SK Elite: The Rohit Sharma Show, Episode: Perth, 2016
American late-night comedy shows enjoy massive popularity not only in America but across the globe. There’s a reason for that. These shows are so immaculately streamlined that you tend to sit through an hour of entertainment without realising you’ve been watching it for that long.
Rohit Sharma’s batting is maybe a microcosm of that. It’s beautifully streamlined, it’s easy on the eye and boy is it entertaining to watch!
In an era of the Chris Gayles, Glenn Maxwells, Hardik Pandyas and Evin Lewises, there’s an uncanny calm in watching Rohit bat. The way he eases into a drive through the covers is exemplary. It’s like those oddly-satisfying cheese-melting and cake-icing videos online that you can watch over and over again without ever getting bored.
At the end of a Rohit innings, especially those marathon ones, you're left satiated. Like you are after a five-course meal, with a broad smile on your face and contentment in your heart. Rohit bats for the romantics. He bats with elegance, style, and poise. If cricket shots were ever to walk the ramp at a fashion show, I’d make a Rohit Sharma shot my show-stopper.
1st ODI, Perth, 2016 was just another episode of the Sharma show. Building up to this game, Rohit’s last four centuries were 264, 138, 137, and 150. Perth is known for its cowboy hats, its lazy lifestyle, its pelf and the flat WACA track, in reverse order.
The WACA track is a highway. Sure the ball carries well to the keeper and there’s pace on the track, but as a batsman, if you’re set, you can bat in cruise control. Which is something Rohit did that morning at the WACA. Playing the first ball of a big-ticket series with the famous Aussie crowd clapping and getting behind Josh Hazlewood, Rohit seemed unperturbed, guided it straight to mid-on for a couple. Like he was playing the first ball of the 20th over.
When Joel Paris bowled a steep bouncer at him, he pulled out the famed Rohit Sharma pull. Easy, exquisite and elegant, that shot sent the ball 85 metres away. But unlike the Rohit of Test cricket, this was an Indian opener with immense self-belief. Self-belief that meant he didn't check his shots but instead waited for the loose ball to come, biding his time.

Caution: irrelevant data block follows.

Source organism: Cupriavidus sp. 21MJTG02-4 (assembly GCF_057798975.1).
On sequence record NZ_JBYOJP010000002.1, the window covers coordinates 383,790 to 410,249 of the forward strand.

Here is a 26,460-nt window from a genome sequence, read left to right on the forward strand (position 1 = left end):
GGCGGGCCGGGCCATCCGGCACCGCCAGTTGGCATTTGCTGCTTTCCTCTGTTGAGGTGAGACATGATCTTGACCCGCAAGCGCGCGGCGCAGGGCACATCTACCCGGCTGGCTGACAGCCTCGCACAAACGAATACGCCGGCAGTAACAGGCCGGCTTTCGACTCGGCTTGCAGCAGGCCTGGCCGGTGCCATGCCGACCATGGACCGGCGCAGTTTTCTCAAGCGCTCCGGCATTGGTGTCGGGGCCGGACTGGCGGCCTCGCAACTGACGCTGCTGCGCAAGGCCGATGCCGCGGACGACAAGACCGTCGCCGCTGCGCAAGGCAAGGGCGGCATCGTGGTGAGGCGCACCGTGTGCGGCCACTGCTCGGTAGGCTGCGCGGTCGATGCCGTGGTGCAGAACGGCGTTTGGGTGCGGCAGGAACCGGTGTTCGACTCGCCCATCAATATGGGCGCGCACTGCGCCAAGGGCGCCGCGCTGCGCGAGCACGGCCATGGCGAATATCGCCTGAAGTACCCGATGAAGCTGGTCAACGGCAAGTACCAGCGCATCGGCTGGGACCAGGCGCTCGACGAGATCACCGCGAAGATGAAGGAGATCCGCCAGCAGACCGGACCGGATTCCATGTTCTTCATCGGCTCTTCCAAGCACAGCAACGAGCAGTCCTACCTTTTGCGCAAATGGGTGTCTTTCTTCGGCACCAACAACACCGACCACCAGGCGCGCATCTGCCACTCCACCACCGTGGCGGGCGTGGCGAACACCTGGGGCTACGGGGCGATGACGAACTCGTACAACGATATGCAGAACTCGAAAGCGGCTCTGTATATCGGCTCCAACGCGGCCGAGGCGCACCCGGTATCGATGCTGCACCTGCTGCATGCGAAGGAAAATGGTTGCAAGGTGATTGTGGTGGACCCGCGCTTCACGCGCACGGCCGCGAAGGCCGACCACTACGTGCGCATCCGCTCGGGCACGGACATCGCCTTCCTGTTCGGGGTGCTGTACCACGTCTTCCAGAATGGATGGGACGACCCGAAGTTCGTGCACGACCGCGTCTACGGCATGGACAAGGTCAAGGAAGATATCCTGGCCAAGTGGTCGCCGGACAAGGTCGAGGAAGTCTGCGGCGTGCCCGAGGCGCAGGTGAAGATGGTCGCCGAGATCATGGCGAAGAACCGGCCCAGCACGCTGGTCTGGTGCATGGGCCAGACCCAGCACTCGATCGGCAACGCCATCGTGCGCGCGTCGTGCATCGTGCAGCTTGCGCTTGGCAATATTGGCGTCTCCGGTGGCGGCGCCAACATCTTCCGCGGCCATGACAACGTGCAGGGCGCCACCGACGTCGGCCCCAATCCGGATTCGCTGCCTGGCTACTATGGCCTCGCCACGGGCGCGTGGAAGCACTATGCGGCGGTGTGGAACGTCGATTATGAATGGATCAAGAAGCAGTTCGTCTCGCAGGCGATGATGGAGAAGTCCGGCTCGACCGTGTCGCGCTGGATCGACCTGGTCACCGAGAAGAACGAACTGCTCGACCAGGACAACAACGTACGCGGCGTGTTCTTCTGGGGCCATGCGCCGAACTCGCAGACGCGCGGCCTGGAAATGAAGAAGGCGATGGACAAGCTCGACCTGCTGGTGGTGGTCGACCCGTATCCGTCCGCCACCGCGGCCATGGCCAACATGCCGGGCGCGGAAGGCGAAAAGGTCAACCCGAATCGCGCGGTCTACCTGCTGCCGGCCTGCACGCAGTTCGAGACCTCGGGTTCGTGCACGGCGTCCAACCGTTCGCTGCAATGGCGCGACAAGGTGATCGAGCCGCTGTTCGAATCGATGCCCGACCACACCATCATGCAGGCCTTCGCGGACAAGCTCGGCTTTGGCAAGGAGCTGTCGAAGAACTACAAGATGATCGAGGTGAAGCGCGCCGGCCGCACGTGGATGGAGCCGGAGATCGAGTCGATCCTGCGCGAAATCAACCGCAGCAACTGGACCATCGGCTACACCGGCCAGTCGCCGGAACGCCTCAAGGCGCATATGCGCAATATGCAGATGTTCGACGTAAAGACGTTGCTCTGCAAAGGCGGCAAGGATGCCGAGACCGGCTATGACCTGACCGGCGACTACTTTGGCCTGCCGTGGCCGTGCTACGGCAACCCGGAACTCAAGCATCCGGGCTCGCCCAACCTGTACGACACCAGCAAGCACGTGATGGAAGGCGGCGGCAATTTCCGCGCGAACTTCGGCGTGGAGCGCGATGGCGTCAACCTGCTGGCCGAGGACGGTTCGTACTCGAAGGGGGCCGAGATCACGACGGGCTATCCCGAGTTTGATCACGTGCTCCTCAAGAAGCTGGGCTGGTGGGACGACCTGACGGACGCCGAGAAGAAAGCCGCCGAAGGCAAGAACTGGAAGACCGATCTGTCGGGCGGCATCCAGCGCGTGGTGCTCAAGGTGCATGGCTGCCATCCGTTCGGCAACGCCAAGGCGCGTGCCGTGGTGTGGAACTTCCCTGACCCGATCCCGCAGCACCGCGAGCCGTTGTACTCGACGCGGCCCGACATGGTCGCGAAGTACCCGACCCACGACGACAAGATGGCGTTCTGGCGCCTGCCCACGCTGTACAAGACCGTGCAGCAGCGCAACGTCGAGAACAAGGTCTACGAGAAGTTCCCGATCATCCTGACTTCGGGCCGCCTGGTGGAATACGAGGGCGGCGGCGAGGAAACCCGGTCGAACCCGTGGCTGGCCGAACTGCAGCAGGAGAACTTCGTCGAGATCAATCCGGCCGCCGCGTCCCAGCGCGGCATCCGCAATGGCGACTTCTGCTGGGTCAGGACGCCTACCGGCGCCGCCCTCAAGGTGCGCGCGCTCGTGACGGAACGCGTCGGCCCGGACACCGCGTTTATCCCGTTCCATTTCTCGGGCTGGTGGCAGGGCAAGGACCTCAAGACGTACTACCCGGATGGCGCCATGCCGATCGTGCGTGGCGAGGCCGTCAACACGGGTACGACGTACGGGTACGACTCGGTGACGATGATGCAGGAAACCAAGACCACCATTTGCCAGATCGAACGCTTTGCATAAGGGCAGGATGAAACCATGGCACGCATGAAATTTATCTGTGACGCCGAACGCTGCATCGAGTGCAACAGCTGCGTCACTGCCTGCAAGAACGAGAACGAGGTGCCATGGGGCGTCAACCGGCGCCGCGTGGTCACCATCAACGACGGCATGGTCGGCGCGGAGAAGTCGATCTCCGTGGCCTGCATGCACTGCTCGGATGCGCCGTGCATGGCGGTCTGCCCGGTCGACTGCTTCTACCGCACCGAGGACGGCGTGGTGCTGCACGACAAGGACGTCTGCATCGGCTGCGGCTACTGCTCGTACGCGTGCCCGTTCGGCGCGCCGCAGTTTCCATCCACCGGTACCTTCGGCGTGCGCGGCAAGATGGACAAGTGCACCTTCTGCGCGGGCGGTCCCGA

If you map a marathon Rohit innings, you can easily find a pattern. At the WACA, he adhered to the same pattern. He raced to 36 off 34 balls almost surreptitiously. Then he switched gears and started taking it easy. He had set the flight in motion, he knew he needed to glide for a while. In the next 29 balls, Rohit hit only one boundary and reached his fifty.
Once his 50 was up, he stepped the ante up a little but not for a moment did he risk his wicket. In the next 23 balls, he hit two towering sixes off the second-string Aussie bowlers Mitch Marsh and Maxwell while fending off any threat from the frontline bowlers.
Rohit went from 77 to 100 in 36 balls. This was the time when Steve Smith brought back Hazlewood and Faulkner to put more pressure on Sharma. But the Hitman had it all covered. He was gliding and he did exactly the same against these two, piercing gaps and picking up singles and doubles to accumulate more and more runs. 100 off 122 balls, seven fours, and three sixes.
But Rohit never scores ‘just hundreds’, he scores big-daddy hundreds. The kind of hundreds that become the identity of the game they were scored in. The kind of hundred that you’d name big burgers after. The WACA Whopper!
And thus, began the next phase of The Rohit Sharma Show, perhaps the most entertaining. He pummeled yorkers over long-on like he had seen them coming on the team bus that morning itself. This segment wasn’t all power and muscle. Every time the softer, older ball was banged in short, he delicately placed it just wide on either side of the keeper to collect invaluable boundaries. The last segment of The Rohit Sharma Show saw him race to 171 from 100 in just 41 balls. This phase also propelled India’s total to over 300 runs.
Quite often, in the shorter formats of the game, you don’t associate certain traits with openers. How often do you hear adjectives like ‘calculated’ and ‘well constructed’ being anointed to an opener’s innings. Sure, not a lot of opening batsmen nowadays deserve that anointment. But Rohit is different. He is calculated, he is stylish, and he is shrewd. He is Jimmy Kimmel with a better cover drive. And he can put up an equally good show, if not better, within his might!
Let’s hope we see one this series.